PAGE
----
In an odd twist of events, an incredibly lame joke about the weather turned out to be strikingly similar to real life experiences. I DO NOT UNDERSTAND.
I grew up in Michigan, which means lame jokes about the weather are nothing new to me. For example, “You know you’re from Michigan when you know only two seasons: winter and construction.” Or, “You know you’re from Michigan when you prefer driving in the winter because the potholes are filled with snow.” Then there’s one that I’ve heard in Sweden, too. “Don’t like the weather? Wait five minutes.”
Har. Har. Har.
The prevalence of terrible jokes about the weather makes sense; I will grant you that. In places like Michigan and Sweden, the weather is a big deal. The snow, the rain, the dark, the cold—all of these will actually affect your mood and significantly impact your daily commuting experience. And the jokes are lame, but they’re also a way of signifying this sort of shared camaraderie in fighting against the misery of winter.
But never in my life did I expect one of these jokes to be even slightly similar to reality… until last Friday.
I made the mistake of celebrating the start of spring about a week ago because I found the first spring flowers just barely poking little yellow bulbs through the mat of dead grass by a bike stand. Spring is here! Spring is here! I cried, with a delight that can only be compared to the happiness of a thousand little munchkins at the death of the Wicked Witch of the West. Sadly, I had spoken too soon, and a mere three days later I returned home to Lund after a long day of working in Malmö to find snow on the ground. SNOW. Then, on Friday, it seemed like the weather was once again becoming more spring-like.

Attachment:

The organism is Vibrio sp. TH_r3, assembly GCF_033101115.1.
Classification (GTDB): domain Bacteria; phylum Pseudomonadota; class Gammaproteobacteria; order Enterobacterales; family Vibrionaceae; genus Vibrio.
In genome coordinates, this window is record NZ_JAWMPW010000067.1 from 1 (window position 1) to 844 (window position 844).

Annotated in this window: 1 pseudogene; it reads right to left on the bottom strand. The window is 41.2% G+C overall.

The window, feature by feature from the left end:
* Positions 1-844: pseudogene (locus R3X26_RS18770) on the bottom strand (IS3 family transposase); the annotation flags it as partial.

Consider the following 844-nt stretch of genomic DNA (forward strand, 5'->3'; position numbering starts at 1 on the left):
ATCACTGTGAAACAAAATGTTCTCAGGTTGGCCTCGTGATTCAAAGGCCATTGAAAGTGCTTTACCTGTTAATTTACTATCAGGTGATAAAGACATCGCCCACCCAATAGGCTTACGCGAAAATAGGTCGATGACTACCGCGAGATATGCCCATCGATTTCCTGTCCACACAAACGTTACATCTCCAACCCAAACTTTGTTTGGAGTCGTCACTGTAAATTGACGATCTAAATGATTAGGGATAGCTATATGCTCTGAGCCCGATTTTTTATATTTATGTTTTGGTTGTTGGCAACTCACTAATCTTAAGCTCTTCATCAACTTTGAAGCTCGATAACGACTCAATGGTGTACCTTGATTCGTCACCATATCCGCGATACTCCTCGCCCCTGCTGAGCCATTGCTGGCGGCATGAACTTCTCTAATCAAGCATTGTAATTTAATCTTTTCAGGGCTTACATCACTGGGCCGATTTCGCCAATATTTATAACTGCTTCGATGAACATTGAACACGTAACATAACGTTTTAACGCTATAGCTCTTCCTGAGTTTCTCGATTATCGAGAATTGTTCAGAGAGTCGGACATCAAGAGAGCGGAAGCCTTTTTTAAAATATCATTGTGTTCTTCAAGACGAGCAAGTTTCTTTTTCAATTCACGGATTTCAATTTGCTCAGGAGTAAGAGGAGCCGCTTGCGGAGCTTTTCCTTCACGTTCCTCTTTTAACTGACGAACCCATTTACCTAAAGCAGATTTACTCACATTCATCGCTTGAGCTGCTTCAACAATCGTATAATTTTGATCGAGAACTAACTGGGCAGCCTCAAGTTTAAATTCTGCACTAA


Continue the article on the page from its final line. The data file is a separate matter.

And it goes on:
The first spring flowers! These yellow crocuses (croci?) are just poking their heads out from below a bike stand.
I woke up in the morning to sun, which already is a big success in March. Then I packed up my things and went back to Malmö, where I proceeded to sit at the same table in front of the same windows for five hours while teaching English. During the five hours I spent in front of those windows, the sun gave way to hail, which receded and then came back again twice as strong, setting off car alarms and ricocheting off of innocent pedestrians as they scrambled for cover. Then hail session number two eased into a blizzard-like snow, which, within an hour, became torrential rain. Then about half an hour before my scheduled 3 pm departure time, the sun came out, and I was able to unzipper my coat on my bike ride home.
Now please, someone, explain to me how this range of weather phenomena is possible. I DO NOT UNDERSTAND. I keep trying to talk about this day with people here like it was something extraordinarily strange, WHICH IT WAS, and everyone just shrugs their shoulders at me and look at me like, “Yes, and…?” NOT THE RESPONSE I AM LOOKING FOR. The response I am looking for, by the way, is more along the lines of, “Oh my God, the apocalypse. THE SKY IS FALLING!”
Anyway, now that I’ve shared this slice of life of you… here are some photos that I find encouraging. Spring is on its way!
Little shoots poking through the dirt.
Flowers are beginning to bring color and life to Lund! You can see the remains of last fall's ivy, which was stunning a mere five months ago.
Some more early bloomers,